How did Changing Faces come about?
Forty-three years ago, I looked at myself as an 18-and-a-half-year-old, lying in a bed in a burns unit in south London having completely devastated my face in a car fire. It was my fault, I'd turned a Land Rover over and it had blown up. It probably took me seven years to get myself back to being a fully-fledged citizen. I then moved to Guernsey with my wife and spent 13 years as a dairy farmer. Then there were the big fires of the Eighties – Piper Alpha, Bradford City, King's Cross – and I got a chance to write a book. I set up as a one-man band and now it's grown to 40 people across the country.
You were invited to be a guest news anchor in 2009 for Channel 5...
That was a first – somebody with a facial disfigurement reading the news. There's a turning point when disfigurement can no longer be used as a nice little shorthand for 'sad, villainous, nasty'.
Where do you think the idea of the scarred villain comes from?
I think mythology is not very helpful. If you go back in history, a lot of art tended to suggest that ghouls and monsters had unpleasant faces. Fear is clearly something that comes as a scary-looking thing, and the movies pretty early on used that as an easy shorthand.
Any prime offenders?
The things that really annoy us are the orcs in Lord of the Rings. If you read Tolkien, there's no mention that the orcs have any kind of scarring. It's the same in the Bond movies. People hardly notice it now – that's the shocking thing – but we are gradually drawing attention to it and I hope that over a period of five to 10 years, it will become a thing of the past.
I see that Changing Faces had a campaign against The Lone Ranger Lego models last year and now one against Moshi Monsters.
As soon as we pointed out that it wasn't necessary to use the wording – 'a ruthless outlaw whose scarred face is a perfect reflection of the bottomless pit that passes for his soul' – Lego removed it. But Moshi Monsters was another matter; they've refused. The villain is called Freakface. It's a game for 80 million kids and they're picking up that it's OK to say facial disfigurement and villainy go hand-in-hand. It's positively 18th-century.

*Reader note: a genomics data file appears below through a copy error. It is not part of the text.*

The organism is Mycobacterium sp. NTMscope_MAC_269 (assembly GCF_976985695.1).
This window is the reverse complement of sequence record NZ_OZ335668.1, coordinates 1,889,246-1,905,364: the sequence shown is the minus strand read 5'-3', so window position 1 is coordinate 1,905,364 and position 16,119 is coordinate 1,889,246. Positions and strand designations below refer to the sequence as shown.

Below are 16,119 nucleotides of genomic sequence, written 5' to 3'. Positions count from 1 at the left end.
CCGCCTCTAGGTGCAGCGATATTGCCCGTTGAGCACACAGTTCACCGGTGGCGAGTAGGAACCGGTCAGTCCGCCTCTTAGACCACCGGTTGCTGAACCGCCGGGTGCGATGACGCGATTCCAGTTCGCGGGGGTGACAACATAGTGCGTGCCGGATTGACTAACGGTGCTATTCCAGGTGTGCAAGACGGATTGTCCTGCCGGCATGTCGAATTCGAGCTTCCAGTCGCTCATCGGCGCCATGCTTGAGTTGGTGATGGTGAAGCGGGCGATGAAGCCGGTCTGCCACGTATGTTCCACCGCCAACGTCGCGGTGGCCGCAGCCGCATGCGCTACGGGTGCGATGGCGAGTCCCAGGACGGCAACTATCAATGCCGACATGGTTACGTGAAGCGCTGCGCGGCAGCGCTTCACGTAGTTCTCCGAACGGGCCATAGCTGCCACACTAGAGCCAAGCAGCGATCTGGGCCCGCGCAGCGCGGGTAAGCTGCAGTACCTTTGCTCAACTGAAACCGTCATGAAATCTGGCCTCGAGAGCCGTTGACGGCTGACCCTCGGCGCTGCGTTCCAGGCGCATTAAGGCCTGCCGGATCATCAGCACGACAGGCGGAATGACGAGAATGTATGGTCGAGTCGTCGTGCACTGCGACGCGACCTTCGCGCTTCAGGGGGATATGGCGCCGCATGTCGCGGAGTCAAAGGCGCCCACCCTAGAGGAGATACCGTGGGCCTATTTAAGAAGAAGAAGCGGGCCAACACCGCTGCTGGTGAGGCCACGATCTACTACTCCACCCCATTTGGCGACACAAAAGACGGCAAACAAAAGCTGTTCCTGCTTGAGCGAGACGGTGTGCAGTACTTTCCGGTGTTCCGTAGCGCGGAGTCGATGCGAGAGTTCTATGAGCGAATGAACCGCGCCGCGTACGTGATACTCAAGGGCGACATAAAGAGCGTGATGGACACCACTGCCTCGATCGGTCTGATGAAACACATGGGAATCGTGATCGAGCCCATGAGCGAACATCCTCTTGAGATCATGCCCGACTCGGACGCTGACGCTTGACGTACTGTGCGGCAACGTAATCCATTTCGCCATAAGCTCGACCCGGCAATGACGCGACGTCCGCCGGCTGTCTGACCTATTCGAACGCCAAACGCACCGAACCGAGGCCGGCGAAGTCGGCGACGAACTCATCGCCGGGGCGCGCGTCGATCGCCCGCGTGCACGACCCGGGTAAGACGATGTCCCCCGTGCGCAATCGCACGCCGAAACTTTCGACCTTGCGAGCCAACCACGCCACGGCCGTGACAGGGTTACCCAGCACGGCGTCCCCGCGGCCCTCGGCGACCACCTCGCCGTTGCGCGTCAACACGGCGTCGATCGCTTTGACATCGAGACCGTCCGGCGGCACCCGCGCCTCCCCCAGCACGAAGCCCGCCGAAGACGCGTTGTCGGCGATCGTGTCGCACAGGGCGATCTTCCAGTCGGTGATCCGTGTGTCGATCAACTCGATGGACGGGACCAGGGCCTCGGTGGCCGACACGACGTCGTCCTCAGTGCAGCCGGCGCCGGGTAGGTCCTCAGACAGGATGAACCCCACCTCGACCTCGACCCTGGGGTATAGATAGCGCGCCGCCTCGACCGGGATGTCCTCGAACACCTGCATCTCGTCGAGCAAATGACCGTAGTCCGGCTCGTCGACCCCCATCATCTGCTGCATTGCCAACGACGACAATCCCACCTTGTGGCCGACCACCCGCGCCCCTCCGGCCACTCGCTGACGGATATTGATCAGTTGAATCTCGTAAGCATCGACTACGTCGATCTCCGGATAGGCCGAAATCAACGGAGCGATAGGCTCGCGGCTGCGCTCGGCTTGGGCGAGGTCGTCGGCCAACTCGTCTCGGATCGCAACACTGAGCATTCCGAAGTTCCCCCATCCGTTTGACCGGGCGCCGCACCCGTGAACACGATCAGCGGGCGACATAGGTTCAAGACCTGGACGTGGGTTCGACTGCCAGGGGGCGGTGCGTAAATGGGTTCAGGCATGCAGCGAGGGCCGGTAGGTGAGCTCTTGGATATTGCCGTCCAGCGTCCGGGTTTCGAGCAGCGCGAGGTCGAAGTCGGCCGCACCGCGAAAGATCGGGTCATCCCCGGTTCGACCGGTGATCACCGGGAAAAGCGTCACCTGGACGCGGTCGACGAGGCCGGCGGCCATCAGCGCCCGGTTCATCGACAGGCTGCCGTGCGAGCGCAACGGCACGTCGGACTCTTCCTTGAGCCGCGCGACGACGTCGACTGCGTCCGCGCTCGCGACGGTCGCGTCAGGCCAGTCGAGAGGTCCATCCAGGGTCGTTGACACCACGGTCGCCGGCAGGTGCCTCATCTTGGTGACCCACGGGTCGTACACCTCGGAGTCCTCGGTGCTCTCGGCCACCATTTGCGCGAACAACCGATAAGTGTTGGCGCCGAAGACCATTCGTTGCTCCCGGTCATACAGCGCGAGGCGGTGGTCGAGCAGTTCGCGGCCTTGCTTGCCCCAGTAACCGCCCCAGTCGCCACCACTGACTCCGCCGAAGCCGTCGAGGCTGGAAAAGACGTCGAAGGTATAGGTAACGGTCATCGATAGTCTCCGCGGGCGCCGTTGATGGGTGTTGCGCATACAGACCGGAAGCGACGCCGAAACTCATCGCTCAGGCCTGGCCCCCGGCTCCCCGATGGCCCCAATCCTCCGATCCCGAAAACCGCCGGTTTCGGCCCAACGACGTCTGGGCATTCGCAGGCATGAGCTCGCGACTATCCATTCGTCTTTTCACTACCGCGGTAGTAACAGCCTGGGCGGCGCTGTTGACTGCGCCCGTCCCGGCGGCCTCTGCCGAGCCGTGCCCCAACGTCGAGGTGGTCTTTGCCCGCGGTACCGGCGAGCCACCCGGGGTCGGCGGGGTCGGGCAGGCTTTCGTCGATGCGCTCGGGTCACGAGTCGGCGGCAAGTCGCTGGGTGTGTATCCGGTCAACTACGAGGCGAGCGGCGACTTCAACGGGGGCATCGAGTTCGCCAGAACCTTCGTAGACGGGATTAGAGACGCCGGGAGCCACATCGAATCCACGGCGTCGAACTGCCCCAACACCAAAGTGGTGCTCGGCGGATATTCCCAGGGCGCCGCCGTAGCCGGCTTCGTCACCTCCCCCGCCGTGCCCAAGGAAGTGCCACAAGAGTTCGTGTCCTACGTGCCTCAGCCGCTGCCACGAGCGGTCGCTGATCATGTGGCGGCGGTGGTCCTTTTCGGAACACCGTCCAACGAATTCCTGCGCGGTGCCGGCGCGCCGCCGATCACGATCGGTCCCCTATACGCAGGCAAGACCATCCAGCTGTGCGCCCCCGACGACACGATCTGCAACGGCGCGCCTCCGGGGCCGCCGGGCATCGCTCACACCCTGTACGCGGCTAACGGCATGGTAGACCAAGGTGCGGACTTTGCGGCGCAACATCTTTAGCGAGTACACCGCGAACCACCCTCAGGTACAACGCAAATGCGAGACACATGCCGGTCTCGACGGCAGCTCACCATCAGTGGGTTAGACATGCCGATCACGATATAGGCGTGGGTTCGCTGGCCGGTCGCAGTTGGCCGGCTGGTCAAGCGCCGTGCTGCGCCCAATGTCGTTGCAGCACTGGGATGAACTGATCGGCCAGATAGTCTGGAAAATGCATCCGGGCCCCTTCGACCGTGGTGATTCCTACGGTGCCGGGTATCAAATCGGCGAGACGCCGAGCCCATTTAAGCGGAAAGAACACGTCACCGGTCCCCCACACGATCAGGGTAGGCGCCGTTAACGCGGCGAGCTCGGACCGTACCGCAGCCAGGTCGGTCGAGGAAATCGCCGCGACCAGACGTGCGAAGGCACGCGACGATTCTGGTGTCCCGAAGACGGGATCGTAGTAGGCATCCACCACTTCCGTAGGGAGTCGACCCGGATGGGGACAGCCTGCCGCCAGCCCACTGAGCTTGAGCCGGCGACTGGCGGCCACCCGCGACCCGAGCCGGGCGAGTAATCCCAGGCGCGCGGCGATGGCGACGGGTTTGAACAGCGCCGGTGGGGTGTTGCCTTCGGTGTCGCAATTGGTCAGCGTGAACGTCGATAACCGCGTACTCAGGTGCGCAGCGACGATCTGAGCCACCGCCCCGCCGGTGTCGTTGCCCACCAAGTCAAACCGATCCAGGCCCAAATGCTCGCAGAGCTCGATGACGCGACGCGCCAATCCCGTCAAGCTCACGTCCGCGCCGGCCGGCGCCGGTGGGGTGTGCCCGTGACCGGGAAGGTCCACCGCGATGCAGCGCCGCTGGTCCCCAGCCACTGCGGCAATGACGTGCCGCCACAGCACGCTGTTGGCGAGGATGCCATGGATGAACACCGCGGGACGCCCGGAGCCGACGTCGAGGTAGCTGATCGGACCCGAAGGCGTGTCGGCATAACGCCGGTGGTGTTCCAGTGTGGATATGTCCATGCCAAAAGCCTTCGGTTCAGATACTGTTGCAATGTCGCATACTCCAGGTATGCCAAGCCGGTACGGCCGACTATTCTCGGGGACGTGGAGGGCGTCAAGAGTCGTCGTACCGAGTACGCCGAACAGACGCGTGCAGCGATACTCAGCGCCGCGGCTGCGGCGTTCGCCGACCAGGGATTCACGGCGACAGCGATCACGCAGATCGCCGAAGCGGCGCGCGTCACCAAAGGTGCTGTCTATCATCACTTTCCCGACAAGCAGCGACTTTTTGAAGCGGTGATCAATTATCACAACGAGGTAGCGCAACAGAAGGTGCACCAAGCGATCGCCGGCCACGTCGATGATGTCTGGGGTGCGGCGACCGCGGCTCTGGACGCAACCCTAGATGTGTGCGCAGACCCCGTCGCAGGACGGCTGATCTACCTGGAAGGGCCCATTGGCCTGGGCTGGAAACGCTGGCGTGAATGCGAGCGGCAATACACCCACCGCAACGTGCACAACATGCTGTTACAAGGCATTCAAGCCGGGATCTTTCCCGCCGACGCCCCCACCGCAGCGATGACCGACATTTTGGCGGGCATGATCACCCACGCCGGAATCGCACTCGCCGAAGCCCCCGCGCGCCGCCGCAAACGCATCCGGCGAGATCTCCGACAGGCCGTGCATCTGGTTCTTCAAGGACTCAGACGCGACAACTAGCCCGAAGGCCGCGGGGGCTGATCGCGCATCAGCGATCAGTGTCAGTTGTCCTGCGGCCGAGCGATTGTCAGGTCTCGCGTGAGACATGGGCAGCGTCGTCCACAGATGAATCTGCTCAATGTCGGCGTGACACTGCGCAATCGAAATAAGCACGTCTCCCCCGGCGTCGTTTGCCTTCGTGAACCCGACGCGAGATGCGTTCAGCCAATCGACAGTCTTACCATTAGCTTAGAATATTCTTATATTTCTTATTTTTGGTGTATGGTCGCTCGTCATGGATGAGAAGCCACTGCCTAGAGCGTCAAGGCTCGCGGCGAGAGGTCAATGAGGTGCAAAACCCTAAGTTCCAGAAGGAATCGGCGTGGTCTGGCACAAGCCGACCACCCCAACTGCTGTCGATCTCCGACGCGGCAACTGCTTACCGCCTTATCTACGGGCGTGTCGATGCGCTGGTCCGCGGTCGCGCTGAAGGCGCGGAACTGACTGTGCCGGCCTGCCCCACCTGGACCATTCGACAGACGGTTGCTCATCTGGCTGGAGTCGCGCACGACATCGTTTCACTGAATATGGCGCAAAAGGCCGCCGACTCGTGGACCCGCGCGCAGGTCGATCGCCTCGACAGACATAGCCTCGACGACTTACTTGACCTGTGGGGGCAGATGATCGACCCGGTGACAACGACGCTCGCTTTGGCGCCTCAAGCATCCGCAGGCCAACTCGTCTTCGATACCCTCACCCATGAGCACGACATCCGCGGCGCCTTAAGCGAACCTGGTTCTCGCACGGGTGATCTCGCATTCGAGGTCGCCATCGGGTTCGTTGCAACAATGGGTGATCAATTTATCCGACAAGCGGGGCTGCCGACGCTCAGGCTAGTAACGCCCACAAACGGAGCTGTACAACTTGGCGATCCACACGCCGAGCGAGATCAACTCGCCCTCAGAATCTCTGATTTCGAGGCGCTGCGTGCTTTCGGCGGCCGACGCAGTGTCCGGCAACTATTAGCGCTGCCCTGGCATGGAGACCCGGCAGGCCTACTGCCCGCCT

And what about society's broader obsession with looks?
I think appearance norms are narrowing. I think that if we're not careful, the next generation of children, particularly young girls, will feel that unless they fit into this narrow norm, their life is very unlikely to be successful. We have to bin that.
If you could give a piece of advice to your 18-year-old self, what would it be?
I'd say hunt out the fellow travellers in life's struggle, because they probably aren't the people you previously thought of as role models. I have drawn enormous support from people who have broken through. Feminism was important to me: probably I'd say, read Doris Lessing. But I'd actually be more interested to speak to my pre-accident self.
And what would you say to him?
It would be more or less along the lines of, "You might think that your good looks are going to carry you all the way through to success and happiness, but just be careful". I think one of the great things about going through what I went through was that it gave me a much more enhanced view of humanity than I would have had otherwise.
James Partridge OBE, aged 57, is the founder and CEO of the charity Changing Faces, which supports people with disfigurements. After a car accident left him with 40 per cent burns, he spent a year receiving treatment before studying at Oxford University. James and his wife Caroline have three children and split their time between London and GuernseyReuse content